Lisa Gerrard, The Mirror Pool- Lee Graham Bridges

Without being situational or whimsical, Lisa Gerrard's solo debut, The Mirror Pool, is a beautiful exhibit of musical and lingual nostalgia made palatable to modern listeners. It explores the spiritual, cultural, and other essential paths of existence that we have taken once before, and demonstrates what made them invigorating for some, and excrutiating for others.

Dead Can Dance (the name under which Lisa Gerrard and Brendan Perry have recorded for fifteen years) has taken a break for a while to allow Gerrard and Perry to do solo albums. The Mirror Pool reflects many of the most beautiful aspects of Dead Can Dance while serving as a showcase of her own unique talents, such as producing the album and composing the bulk of the tracks.

Gerrard's sonic sculptures are more diverse than those of DCD's work, which is at least sometimes marked by lyrics in English. She utilizes many of DCD's best musical devices in good taste (particularly the characteristic lament and typical themes of sorrow and loneliness). Yet The Mirror Pool presents Gerrard as the more radical side of DCD, as she has stepped outside the borders within which DCD have experimented so far through her total use of mostly self-fabricated tongues, which she calls "shapes". In effect, this universal language of emotion can easily become the focal point of attention for the listener due to Gerrard's phenomenal vocal talent.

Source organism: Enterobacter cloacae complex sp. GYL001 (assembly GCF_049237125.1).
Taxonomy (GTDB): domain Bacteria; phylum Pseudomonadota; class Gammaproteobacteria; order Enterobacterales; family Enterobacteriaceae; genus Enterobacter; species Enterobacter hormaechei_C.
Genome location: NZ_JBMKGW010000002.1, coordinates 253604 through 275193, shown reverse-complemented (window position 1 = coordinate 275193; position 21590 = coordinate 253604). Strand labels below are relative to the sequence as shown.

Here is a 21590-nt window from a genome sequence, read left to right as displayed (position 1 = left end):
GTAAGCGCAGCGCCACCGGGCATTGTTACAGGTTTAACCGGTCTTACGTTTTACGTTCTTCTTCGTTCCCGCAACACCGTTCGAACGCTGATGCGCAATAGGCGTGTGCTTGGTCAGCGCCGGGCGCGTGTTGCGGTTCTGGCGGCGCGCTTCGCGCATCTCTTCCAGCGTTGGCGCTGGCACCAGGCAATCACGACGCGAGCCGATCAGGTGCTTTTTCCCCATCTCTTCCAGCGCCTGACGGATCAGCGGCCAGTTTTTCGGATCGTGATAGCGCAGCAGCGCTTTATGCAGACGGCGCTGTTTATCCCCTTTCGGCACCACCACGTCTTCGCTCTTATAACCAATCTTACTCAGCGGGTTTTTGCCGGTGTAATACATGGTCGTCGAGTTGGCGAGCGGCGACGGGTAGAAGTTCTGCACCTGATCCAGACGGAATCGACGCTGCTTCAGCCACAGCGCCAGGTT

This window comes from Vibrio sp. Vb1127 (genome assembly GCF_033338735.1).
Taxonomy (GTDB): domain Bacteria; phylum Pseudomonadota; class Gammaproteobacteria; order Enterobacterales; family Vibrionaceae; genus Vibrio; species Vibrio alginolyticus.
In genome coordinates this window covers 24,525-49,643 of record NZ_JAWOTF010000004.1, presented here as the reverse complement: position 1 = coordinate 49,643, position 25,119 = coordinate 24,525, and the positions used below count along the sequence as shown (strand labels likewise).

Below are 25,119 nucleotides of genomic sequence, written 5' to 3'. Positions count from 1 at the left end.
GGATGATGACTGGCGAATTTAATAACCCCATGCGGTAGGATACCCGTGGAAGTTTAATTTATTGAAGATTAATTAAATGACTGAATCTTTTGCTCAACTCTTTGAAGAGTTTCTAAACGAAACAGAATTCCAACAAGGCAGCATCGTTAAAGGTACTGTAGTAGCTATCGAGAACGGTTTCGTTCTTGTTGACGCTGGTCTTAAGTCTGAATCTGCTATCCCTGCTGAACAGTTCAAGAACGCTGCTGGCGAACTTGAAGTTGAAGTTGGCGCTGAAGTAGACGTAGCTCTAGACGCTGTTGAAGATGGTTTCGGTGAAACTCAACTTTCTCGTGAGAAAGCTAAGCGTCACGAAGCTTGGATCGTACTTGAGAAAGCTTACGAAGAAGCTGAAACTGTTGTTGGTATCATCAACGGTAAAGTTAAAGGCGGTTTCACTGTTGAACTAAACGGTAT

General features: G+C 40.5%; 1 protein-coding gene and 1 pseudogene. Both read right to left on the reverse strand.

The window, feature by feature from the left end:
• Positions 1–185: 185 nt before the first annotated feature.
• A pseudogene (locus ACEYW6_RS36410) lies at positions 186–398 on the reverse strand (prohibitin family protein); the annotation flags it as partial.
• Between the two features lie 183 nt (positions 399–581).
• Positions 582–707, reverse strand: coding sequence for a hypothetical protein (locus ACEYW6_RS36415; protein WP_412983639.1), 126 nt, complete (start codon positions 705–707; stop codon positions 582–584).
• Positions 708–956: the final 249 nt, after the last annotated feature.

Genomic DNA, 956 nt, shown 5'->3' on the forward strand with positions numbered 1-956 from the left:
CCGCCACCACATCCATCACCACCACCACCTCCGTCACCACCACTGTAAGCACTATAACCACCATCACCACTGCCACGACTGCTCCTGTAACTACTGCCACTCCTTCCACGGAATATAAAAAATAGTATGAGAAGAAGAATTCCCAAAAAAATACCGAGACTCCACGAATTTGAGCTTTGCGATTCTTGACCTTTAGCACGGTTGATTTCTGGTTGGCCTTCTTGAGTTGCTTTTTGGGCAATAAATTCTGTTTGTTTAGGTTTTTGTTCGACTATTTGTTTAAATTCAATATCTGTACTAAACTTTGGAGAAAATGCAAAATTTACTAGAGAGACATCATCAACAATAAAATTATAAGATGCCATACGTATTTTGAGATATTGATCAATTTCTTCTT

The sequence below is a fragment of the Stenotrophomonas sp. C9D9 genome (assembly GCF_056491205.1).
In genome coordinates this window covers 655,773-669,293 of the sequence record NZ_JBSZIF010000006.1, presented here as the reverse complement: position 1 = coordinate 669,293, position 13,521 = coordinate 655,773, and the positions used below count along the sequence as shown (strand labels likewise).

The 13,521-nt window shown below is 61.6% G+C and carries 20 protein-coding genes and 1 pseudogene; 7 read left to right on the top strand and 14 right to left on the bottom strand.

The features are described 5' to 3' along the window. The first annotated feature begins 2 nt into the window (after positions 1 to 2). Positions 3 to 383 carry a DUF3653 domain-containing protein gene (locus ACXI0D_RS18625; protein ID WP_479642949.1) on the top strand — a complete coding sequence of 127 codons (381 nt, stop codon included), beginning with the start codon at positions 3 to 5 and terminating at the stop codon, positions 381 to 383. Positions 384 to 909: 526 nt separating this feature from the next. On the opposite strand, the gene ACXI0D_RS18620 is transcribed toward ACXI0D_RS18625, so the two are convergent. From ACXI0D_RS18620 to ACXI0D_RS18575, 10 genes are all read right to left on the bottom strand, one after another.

Still, Gerrard's vocals also take a backseat to TMP's many fantastic instrumentals, particularly "Nilleshna", "Werd", and so forth (not to mention significant non-vocal sections within songs). She deserves ample praise for exploring different musical avenues; most tracks have strong classical and ethnic motifs. And it is the emphasis on the musical, not lyrical, strength of the album that makes it so magnificent. Orchestral music was composed by Gerrard on computer, and performed by the Victorian Philharmonic Orchestra, to be recorded live with Gerrard's vocal pieces. The acoustic pieces (done with such instruments as the Greek bouzouki, yang chin, derabukkas, bass tablas, and Indian elephant bells), as well as vocal and sampled works, were recorded in Gerrard's home studio.

Gerrard called the album The Mirror Pool because "it is suggestive of the abstract properties that exist within the entity of music--the properties being those that permit reflection." As the cover indicates (one side of the reflected landscape is sunny, the other cloudy), the album strikes a balance between anguish and rejoicing, order and chaos, beauty and deformity, and proposes that what is seen in a reflection is not always what is expected.

Brendan Perry's solo debut should be out in early '96, and a new Dead Can Dance album is slated for the summer thereafter.


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